Stronger with Each Tear's first four songs are decorated like NASCAR vehicles, with IDs from the Runners and Akon, Rodney Jerkins, Ryan Leslie, Stereotypes, and T.I. all heard before the voice of Mary J. Blige enters the mix. Sound logos and gratuitous self-serving plugs from producers and guest MCs are nothing new in mainstream R&B, but when an album by Mary J.
Blige remains as relevant as any of her more recent contemporaries. Daryl Easlea 2010 Mary J. Blige returns like the elder stateswoman that she is with this, her ninth album, and first since 2007’s Growing Pains. Released in the States before Christmas, it rushed to number two – charting just a week after Alicia Keys’ The Element of Freedom, many saw its timing as instigating a direct battle of the soul divas.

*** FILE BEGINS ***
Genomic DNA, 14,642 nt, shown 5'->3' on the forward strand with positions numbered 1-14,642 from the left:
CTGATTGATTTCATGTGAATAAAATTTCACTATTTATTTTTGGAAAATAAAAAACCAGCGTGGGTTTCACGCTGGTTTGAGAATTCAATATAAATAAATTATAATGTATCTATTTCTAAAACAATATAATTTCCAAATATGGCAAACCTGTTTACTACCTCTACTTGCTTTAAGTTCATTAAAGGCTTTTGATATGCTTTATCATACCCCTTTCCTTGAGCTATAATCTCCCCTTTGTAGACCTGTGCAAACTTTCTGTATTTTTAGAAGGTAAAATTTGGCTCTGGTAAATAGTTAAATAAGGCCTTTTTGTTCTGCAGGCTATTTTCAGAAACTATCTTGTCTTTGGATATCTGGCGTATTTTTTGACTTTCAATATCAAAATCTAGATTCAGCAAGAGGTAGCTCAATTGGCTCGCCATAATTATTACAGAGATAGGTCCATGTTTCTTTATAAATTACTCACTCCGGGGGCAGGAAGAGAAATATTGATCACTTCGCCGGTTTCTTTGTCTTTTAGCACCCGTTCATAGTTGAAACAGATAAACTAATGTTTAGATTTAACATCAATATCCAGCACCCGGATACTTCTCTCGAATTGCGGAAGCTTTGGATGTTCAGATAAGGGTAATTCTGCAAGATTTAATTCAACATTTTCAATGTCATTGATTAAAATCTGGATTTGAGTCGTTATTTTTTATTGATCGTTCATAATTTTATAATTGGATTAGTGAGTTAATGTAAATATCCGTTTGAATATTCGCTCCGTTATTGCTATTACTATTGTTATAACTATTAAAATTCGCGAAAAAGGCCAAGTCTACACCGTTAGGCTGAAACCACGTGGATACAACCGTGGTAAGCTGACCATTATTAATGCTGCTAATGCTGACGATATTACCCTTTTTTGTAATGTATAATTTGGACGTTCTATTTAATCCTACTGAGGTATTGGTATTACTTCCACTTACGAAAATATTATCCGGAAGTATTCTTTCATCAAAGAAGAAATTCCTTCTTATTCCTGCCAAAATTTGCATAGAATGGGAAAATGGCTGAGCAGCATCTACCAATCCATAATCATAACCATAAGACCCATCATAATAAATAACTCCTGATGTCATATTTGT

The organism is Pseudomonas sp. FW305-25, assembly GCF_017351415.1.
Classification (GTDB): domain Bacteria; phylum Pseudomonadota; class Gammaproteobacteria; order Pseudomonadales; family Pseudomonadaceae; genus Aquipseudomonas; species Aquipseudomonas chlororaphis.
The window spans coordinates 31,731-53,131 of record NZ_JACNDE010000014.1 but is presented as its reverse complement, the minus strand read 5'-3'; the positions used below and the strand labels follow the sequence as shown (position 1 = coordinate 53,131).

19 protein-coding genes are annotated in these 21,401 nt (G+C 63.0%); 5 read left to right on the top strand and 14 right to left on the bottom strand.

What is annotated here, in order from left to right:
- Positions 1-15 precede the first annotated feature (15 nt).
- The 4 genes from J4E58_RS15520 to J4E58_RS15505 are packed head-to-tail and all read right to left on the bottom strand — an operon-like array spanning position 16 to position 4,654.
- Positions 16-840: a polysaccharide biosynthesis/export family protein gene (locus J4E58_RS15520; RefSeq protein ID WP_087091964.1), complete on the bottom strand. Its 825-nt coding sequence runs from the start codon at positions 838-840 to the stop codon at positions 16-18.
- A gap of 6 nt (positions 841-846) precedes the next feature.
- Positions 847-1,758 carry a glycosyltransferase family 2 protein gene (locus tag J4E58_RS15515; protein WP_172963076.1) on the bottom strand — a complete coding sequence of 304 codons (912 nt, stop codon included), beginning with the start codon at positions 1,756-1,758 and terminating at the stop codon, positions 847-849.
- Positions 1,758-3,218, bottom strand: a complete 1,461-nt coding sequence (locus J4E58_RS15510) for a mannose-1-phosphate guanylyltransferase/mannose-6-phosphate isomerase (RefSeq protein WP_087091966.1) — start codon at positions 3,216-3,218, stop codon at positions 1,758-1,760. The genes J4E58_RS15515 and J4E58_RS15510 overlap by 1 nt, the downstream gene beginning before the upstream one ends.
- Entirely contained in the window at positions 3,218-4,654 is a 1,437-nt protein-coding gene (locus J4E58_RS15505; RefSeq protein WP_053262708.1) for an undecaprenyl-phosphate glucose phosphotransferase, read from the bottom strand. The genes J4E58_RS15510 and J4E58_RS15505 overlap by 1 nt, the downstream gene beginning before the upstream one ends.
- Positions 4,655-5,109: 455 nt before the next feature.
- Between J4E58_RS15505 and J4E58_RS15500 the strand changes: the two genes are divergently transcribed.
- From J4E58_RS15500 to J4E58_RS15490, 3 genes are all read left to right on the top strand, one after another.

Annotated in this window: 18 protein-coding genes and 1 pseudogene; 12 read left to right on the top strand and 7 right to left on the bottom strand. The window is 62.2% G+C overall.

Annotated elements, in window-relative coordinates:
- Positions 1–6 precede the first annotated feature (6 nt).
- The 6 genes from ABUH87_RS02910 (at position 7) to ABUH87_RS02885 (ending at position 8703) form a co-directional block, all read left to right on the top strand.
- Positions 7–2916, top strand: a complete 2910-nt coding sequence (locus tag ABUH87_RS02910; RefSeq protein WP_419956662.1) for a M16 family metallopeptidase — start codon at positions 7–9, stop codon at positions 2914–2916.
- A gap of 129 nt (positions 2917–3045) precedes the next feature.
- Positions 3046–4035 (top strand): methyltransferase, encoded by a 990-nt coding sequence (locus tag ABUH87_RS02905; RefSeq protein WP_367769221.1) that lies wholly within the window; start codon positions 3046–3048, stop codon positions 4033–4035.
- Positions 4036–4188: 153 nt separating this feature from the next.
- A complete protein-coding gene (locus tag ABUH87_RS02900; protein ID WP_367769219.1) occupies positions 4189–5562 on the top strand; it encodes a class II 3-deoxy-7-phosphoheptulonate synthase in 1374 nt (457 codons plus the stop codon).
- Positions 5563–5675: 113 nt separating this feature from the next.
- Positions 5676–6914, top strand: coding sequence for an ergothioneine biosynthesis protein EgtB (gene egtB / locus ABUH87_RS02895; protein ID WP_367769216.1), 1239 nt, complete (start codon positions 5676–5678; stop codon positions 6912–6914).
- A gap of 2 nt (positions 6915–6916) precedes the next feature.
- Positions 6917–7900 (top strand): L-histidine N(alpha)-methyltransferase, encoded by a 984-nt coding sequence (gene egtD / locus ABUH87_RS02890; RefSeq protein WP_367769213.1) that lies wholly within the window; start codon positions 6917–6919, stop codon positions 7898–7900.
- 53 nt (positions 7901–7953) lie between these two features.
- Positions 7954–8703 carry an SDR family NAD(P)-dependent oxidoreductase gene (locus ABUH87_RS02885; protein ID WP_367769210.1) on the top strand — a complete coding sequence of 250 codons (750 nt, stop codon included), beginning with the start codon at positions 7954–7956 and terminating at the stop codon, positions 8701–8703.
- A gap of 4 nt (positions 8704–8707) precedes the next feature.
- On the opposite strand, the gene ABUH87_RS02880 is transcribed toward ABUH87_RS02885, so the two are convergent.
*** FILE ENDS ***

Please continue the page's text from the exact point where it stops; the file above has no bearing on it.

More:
After sharing a lifetime of bottoming-out stories, Blige has moved on to the self-affirmation stage of her Diva Recovery Program. ”I ain’t sayin’ that I’m the best, but I’m the best,” she brags on Stronger With Every Tear, a hip-hop soul hymnbook full of inspirationals. There’s so much feel-goodness, you might long for the drama of yore.